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Diary of writing my first novel.

Updated: Nov 17, 2020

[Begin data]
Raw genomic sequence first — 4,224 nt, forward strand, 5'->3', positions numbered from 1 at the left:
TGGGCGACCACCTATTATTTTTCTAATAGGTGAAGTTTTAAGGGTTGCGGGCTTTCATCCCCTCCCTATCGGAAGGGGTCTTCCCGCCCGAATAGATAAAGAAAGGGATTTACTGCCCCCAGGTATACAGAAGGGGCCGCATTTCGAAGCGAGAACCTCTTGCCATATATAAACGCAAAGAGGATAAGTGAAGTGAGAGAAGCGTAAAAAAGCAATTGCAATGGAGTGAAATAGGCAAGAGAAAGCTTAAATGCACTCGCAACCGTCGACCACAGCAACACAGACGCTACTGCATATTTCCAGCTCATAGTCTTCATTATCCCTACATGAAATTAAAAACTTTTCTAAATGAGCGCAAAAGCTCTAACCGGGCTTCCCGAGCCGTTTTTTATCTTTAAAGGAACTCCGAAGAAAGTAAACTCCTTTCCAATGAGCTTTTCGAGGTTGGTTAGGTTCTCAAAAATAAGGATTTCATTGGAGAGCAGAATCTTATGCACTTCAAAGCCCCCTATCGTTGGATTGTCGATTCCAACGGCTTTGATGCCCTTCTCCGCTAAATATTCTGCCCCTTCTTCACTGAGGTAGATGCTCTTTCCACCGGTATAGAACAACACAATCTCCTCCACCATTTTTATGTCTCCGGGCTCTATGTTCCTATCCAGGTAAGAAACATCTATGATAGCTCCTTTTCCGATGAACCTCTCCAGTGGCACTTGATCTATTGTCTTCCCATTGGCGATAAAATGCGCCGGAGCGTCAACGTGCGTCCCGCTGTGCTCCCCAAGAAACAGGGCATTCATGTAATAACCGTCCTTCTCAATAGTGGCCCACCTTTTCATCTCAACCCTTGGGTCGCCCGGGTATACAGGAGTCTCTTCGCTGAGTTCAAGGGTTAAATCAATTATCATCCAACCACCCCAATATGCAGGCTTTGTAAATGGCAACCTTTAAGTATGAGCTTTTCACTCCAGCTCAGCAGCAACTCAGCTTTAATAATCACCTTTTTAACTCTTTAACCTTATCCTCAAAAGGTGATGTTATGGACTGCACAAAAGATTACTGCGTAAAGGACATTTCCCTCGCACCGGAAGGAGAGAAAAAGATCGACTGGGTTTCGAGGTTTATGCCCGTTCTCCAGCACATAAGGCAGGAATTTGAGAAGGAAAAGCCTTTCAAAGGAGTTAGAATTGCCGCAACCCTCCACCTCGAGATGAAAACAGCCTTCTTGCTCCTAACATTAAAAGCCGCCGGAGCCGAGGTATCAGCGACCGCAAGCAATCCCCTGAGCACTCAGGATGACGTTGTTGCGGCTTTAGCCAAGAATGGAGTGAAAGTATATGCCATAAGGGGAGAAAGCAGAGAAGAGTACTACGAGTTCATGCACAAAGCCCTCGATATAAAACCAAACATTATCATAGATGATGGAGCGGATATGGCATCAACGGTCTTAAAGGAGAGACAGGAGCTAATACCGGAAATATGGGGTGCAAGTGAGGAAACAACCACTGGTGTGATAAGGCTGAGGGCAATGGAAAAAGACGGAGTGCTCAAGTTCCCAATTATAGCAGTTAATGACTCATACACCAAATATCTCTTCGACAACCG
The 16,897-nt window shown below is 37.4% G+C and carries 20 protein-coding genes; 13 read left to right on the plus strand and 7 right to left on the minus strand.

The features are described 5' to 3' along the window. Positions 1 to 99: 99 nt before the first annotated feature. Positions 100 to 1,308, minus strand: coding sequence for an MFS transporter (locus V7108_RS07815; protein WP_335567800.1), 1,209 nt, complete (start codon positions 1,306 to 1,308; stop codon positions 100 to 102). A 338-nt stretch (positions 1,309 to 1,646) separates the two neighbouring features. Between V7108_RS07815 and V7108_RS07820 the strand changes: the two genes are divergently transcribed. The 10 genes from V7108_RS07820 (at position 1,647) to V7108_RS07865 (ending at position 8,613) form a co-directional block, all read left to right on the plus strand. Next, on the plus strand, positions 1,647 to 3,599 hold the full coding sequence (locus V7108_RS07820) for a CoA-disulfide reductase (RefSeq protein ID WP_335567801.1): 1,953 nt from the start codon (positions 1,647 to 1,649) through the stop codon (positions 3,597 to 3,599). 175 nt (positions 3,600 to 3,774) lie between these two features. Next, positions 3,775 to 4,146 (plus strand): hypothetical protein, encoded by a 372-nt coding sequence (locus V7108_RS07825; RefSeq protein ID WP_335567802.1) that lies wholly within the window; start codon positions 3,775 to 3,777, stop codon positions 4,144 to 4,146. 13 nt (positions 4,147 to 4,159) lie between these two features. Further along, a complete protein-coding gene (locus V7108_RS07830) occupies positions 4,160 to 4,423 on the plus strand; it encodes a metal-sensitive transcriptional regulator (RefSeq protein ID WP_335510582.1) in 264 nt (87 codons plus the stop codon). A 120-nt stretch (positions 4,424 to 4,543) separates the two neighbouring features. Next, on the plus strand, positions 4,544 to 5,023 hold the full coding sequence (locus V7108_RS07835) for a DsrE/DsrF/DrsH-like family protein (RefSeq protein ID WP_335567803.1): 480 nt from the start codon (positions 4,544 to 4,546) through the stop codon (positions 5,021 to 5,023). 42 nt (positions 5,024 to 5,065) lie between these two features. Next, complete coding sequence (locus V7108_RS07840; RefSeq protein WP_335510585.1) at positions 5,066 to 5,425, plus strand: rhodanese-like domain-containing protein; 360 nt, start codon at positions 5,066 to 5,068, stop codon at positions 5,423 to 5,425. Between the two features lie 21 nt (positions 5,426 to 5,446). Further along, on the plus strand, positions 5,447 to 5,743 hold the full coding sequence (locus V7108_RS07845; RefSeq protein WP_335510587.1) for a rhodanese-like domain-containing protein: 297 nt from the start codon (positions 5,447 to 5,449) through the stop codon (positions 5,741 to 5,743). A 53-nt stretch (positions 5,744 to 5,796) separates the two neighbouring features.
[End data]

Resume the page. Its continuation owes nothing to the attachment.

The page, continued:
27th Feb. 2020 Probably a little late to start keeping track of my novel writing experience, but who knows, might actually help me get it out there! Not much time before the school run, so just a quick update today, going right back to where the idea came from.... For those of you unaware, I'm married to a Romanian who I met on holiday....possible future book material right there! Anyway, we have 4 fantastic children, 2 boys of our own, and now guardians to 2 nieces. Life is busy....Florin and I also have our own company. Anyway, I decided to imagine what Florin's childhood in Romania would have been like, so different from my own here in Scotland. Another major motivation being to try change the negative perceptions many people have about Romania, as my family and Romanian friends mean so much to me. OK, time's up! More soon.... 2nd March 2020  Do you plan out your writing or wing it? I discovered a very useful writing platform called Novlr and kept a basic chapter guide with few details of what I wanted to include in each. This was easily accessible on the left hand side of my screen. Writing about a country and culture that is not your own is quite daunting, and at first I was afraid of getting things wrong, or offending potential readers. They say knowledge is power, and so I began researching the communist era in Romania. I learned a lot, and found it fascinating. So much so in fact, that I had to take a step back before my book became more historical research than fiction. My view is that by doing research, your writing becomes more authentic and believable, and hope I achieved a good balance between the realities of that time, and my imaginings of characters living through it. 3rd March 2020  I've discovered I have an inner critic difficult to silence. Realizing that I would never make any progress if I continually agonized over the words in front of me, and wanting to put a stop to my over-editing habit, I looked for a solution. Some way to let go of the worries, the self-doubts, the fact that writing a piece of work of considerable length seemed an impossible task with a business to run and parenting 4 kids. For me, that solution came from completing a course I discovered via Novlr; Tim Clare's couch to 80k writing course. Every day there was a different writing exercise, each entirely different and stretching me to write in ways I would never have thought of. The freedom to write for 10 minutes every day, with no judgement on something completely unrelated to my novel, was liberating. The course taught me to just go for it, write within the time period and not worry about the results. The exercises were fun, and boosted my confidence, as often I was pleasantly surprised by what I came up with, when at first, some of the tasks could seem so outwith my comfort zone. So my tip for today for any budding novelists, is to try a 10 minute writing exercise every day, it boosts your creativity and helps to silence those persistent inner critics. 5th March 2020  Another hurdle I had to overcome was worrying about my characters, their thoughts, actions, behaviours. Largely because many, most to be honest, are based on people I actually know. Should the real life versions ever read my fictional accounts, would they be offended? Never speak to me again? I had to keep telling myself that although the people may exist in reality, my portayals of them, by and large, are fictional, so why would they be offended? I'm still debating with myself if the names will be changed or not... Similarly, going back to my earlier fear of everything in the book not being historically accurate, I think most readers accept a certain amount of artistic license when reading fiction, so this helped me get over those worries. 9th March 2020  Have you heard of NaNoWriMo? In theory it's a great idea, spend the cold, rainy month of November aiming to write 50 000 words, which could result in a first draft of a novel. Whilst I commend people who have managed this, putting that kind of pressure on yourself may actually zap the joy of writing from you. I've always been guilty of comparing myself to others, writing no exception. Reading about other people spouting out thousand of words in a short period of time could make me feel like I was a snail in comparison, getting nowhere fast. I had to remind myself that everyone has different circumstances and writing methods. Finding the time, never mind the energy to write whilst also dealing with 4 kids and a startup company makes things somewhat tricky. I'm proud that I finally managed to type THE END, and don't concern myself with how long it took me to get there. I believe this is the type of mindset authors should learn to develop.

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